That misconception doesn't just exist in the USA, I have heard of it since I was a kid, and is most likely a product of Hollywood.
In the country of New Zealand, there is no differentiation in law between a trained martial artist and the ordinary person on the street. You have no extra legal obligations than the normal person next to you. But much like a police officer and judge are both subject to the exact same laws as everyone else, like them you also have extra moral or social obligations that the average person may not be subject to. These obligations usually come into consideration after you have used your skills to defend yourself. A recent example of this are the comments from a prosecutor in Australia after a self-styled MMA fighter king-hit an innocent bystander who later died:
NSW Attorney General Greg Smith expressed his sympathies to the families and said he had contacted the director of public prosecutions over the matter.
"I have spoken to the Acting Director of Public Prosecutions and asked him to closely examine this case with a view to determining if murder charges are appropriate in light of the evidence, and in light of the alleged offender’s reported martial arts experience," said Mr Smith in a statement.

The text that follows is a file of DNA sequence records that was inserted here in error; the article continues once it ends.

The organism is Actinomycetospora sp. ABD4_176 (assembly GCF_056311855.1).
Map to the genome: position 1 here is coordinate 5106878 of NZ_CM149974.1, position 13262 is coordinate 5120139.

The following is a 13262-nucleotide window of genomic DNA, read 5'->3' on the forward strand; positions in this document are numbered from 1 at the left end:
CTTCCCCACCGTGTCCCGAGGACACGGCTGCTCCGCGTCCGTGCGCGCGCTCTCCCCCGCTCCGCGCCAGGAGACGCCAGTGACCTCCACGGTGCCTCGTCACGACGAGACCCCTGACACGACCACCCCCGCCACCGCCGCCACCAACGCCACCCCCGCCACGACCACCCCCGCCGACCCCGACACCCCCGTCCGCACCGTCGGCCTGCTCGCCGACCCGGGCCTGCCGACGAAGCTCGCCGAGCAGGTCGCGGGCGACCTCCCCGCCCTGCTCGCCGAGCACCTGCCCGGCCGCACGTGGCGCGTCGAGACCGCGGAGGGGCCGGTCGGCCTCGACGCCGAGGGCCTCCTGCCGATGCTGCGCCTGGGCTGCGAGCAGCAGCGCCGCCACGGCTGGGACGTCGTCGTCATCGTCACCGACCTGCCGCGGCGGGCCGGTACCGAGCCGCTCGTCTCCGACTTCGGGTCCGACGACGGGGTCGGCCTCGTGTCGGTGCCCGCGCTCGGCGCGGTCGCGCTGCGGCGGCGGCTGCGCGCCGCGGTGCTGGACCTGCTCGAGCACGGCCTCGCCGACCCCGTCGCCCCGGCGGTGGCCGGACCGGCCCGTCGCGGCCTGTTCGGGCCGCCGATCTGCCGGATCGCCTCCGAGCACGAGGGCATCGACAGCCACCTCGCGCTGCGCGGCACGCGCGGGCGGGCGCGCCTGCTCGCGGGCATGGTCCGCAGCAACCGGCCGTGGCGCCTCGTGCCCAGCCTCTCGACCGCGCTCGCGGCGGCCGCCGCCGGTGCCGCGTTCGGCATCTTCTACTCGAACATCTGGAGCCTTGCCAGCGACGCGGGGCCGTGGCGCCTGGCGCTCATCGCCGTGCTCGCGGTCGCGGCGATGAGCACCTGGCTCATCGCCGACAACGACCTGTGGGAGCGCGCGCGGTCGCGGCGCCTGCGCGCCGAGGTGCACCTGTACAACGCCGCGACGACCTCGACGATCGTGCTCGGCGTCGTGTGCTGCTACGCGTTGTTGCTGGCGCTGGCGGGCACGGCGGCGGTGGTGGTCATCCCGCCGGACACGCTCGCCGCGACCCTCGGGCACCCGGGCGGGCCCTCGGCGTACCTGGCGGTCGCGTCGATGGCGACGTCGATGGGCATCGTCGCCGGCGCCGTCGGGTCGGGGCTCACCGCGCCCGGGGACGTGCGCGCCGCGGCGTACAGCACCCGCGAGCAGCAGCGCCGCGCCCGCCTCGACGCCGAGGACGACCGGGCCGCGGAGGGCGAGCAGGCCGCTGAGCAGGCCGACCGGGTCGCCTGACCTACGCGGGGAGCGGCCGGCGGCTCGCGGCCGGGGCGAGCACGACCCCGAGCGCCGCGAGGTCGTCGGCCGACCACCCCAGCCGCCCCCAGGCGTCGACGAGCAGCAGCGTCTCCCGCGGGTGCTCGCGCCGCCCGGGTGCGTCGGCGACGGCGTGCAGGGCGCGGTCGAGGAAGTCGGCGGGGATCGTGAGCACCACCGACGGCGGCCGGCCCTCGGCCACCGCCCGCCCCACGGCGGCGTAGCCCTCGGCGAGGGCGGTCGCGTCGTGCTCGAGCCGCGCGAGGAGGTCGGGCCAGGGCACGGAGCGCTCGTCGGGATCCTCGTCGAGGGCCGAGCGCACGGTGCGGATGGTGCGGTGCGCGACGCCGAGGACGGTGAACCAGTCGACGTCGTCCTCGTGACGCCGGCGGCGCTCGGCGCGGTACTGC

The law here can be summarized as saying:
You may use the minimum necessary force to defend yourself
In the past the school I train at has obtained a legal definition of exactly what this means, which is: as soon as I reasonably believe my safety to be in danger I may use reasonable force to protect myself. That reasonable belief can exist the moment I see my opponent telegraph a move, I can then use a reasonable amount of force to defuse that situation and preserve my safety. As a trained martial artist there is a far higher duty of care required in my application of force to my opponent, and this changes the definition of what can be considered reasonable.
If a situation ever occurs, being careful will serve you well after the fact. Consider what a jury would think during a trial on assault charges:
- the attacker has two broken limbs, three dislocated joints, and exhibits signs of having lost consciousness in a sudden way (i.e. lack of memory, possible concussion). The defendant (you) says that he honestly only used the minimum amount of force to defend himself. Was the attacker particularly tough and persistent and high on methamphetamine and was consequently tough to stop? Or did the defendant not stop when he should have and administered his own brand of justice?
- the attacker claims he did nothing and the defendant just hit him out of nowhere. The defendant said he saw the attacker start to attack so he (legally) acted first. The attacker's telegraphing moves are too small to be seen on the grainy CCTV footage shot from 20 feet away in dim lighting conditions. The people standing around either didn't see what happened or were too drunk to be reliable witnesses. Can the defendant really justify the dislocated shoulder or knee suffered by the attacker?